How and where do road traffic accidents happen in Liverpool?

How and where do road traffic accidents happen in Liverpool? To get a clearer understanding of the road traffic accidents that happen in Liverpool, we conducted a study analysing every accident on Liverpool roads that was reported in the Liverpool Echo over the past year. We carried out the study to answer the following questions: What date and time are accidents most likely in Liverpool? What roads and areas in Liverpool are more likely to have car accidents? What types (make/model) of vehicles are more likely to be involved in Liverpool road traffic accidents? When and where are car accidents that lead to injuries most likely to happen in Liverpool? We pored through all the available data to produce this report: Liverpool car crash accident statistics 2015/16 Here’s a quick breakdown of our findings… Liverpool road traffic accidents are slightly more likely to happen in the spring and summer months, with March and July seeing the highest amount of car crashes on Liverpool roads. The morning rush hour is by far the most dangerous time to be on Liverpool roads, with more accidents happening before 9am than at any other time of the day. Queens Drive had more than twice as many road…

Insurers not willing to pass on whiplash savings to consumers for at least another two years – Fitch

Insurers not willing to pass on whiplash savings to consumers for at least another two years – Fitch Leading credit ratings agency Fitch has revealed that it doesn’t expect the cost of car insurance premiums to fall for at least another two years – despite the UK government’s ongoing whiplash reforms. Price drops in motor insurance have been expected as insurers pass on savings after the government introduced new proposals designed to reduce the instance of false whiplash claims. However, according to Fitch Ratings insurance premiums will continue to rise because the levels of reserve released that have supported profitability amongst insurers in the past few years are ‘unsustainable’ in the long term. In a recent report, Fitch said: “Premium rates are still below 2012 levels and we believe more rises are inevitable”. Following the then Chancellor George Osborne’s autumn statement, which proposed an increase in the small claims limit and a ban on general damages for soft-tissue injuries, the Ministry Of Justice has been preparing a consultation. However, Fitch’s report states that even if the whiplash proposals are fully implemented then insurers will still be “reluctant to pass savings on to consumers before seeing evidence of reduced claims costs.” It…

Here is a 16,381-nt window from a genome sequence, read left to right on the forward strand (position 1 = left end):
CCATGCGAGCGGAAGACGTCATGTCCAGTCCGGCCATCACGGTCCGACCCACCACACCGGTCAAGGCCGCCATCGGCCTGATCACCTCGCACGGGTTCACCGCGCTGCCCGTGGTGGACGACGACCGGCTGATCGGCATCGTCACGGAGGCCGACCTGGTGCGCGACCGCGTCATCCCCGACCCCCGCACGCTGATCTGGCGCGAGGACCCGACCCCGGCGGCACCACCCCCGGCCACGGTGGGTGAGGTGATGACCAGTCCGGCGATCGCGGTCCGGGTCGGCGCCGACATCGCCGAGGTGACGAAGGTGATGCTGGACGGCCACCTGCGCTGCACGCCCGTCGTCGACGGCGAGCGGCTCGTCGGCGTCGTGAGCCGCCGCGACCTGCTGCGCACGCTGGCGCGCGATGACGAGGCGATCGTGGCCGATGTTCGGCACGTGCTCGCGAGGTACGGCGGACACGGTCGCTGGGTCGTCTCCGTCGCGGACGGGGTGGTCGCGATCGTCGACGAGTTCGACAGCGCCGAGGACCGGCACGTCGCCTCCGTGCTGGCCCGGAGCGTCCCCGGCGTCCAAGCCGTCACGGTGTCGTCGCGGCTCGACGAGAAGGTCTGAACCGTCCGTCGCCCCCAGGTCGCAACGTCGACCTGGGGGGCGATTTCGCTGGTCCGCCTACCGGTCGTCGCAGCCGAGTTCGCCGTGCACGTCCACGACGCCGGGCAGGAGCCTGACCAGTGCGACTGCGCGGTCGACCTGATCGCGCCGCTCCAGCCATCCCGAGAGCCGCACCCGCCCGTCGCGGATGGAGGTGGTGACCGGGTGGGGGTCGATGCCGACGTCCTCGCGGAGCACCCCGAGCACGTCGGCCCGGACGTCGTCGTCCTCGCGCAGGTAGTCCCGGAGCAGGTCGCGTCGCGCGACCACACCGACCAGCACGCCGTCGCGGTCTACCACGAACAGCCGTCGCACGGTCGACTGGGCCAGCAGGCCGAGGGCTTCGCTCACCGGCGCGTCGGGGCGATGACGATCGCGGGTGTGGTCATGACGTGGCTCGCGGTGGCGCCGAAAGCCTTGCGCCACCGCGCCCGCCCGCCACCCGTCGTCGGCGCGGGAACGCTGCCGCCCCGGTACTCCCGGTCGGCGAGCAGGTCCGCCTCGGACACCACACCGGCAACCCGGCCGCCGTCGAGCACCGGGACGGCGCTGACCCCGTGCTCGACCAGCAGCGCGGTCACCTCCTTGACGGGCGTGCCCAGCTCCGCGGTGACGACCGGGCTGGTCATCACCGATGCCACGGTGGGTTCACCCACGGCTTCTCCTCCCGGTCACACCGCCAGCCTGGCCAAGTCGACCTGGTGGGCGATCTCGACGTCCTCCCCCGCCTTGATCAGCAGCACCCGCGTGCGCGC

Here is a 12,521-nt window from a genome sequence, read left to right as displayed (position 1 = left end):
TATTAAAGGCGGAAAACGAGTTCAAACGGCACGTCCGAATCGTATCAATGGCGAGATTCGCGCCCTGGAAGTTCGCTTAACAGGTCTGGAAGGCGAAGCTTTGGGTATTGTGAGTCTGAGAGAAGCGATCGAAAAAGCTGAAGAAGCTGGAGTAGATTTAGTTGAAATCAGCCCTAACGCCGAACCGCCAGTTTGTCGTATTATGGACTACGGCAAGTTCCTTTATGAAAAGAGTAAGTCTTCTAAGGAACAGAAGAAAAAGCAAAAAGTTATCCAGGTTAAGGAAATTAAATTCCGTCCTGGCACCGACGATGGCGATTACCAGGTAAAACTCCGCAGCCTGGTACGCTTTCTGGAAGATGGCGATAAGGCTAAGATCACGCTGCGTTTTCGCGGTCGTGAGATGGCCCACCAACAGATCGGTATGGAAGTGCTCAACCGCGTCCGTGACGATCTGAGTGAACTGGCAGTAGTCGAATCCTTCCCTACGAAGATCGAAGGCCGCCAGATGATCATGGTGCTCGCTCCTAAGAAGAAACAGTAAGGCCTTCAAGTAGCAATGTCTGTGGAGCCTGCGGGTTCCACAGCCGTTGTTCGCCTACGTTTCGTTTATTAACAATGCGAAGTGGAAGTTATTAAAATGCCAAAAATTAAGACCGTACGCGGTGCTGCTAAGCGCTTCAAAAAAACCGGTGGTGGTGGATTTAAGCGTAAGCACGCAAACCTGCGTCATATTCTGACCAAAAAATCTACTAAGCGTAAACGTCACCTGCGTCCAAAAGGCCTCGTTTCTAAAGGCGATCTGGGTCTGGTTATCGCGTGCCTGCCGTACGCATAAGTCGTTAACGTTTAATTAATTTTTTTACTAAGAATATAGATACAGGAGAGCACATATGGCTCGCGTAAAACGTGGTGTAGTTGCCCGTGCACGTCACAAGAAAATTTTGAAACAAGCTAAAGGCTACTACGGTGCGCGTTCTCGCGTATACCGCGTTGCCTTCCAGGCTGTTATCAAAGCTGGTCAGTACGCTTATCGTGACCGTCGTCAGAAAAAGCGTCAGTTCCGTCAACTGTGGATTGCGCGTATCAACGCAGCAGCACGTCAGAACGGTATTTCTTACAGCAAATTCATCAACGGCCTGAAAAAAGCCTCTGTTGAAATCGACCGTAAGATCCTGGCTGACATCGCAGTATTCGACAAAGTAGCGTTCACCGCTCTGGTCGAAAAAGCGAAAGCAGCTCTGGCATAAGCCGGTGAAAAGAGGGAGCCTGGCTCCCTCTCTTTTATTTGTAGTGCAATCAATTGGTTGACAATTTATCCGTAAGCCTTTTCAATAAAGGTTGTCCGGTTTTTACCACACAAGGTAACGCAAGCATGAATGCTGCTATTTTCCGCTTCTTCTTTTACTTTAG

Fraudulent whiplash claim leads to 12-month prison sentence for father-of-three

Fraudulent whiplash claim leads to 12-month prison sentence for father-of-three A man who tried to claim £15,000 for whiplash has been sentenced to a 12 month prison sentence after fabricating his road traffic accident claim. The High Court recently heard that Bernard Parmer, a father-of-three, either made or caused to be made a total of six different false statements of truth after traffic accident in the West Midlands in 2012 between a Vauxhall Corsa and a Jaguar. Parmar went on to claim damages for a whiplash injury following the collision, but this claim was contested by the other parties’ insurers AIG Europe on the basis that it was fraudulent. The case originally went to trial in July 2015 at Walsall Country Court, where Parmar and two supporting witnesses were cross-examined. Parmar then stopped attending the trial after the first day, and his solicitors withdrew for want of instructions. His Honour Judge Gregroy said in his subsequent judgement that the claimant made for a ‘patently and persistently dishonest’ witness due to his behaviour on the witness stand, which included avoiding questions, obfuscating the facts and claiming he couldn’t remember certain facts and details. Judge Gregory said: “I unhesitatingly have come to the…

How will Brexit affect UK personal injury claims?

How will Brexit affect UK personal injury claims? Both Defendant and Claimant lawyers in the UK have grown accustomed to applying EU-based directives and regulations on the personal injury claims they deal with, so how might Brexit affect the legal process in the UK? EU Directives These are legal acts outlined in the EU Treaty. Member States of the EU are obliged to put these directives into their national law within a set deadline, and they establish minimum requirements and principles that are fundamental to the EU – which are often outlined in more detail in specific EU Regulations. EU Regulations These are fixed into law by Statutory Instruments and are a form of legislation that allow Acts of Parliament (such as the Health and Safety at Work Act 1974) to be put into practice without then need for Parliament having to vote and pass a new Act. What EU Directives and Regulations currently apply to UK personal injury claims? Health and Safety at Work: Following on from the European Framework Directive on Safety and Health at Work, the UK passed the 1974 Health and Safety at Work Act. That particular Directive is considered a huge milestone in making work environments more safe for…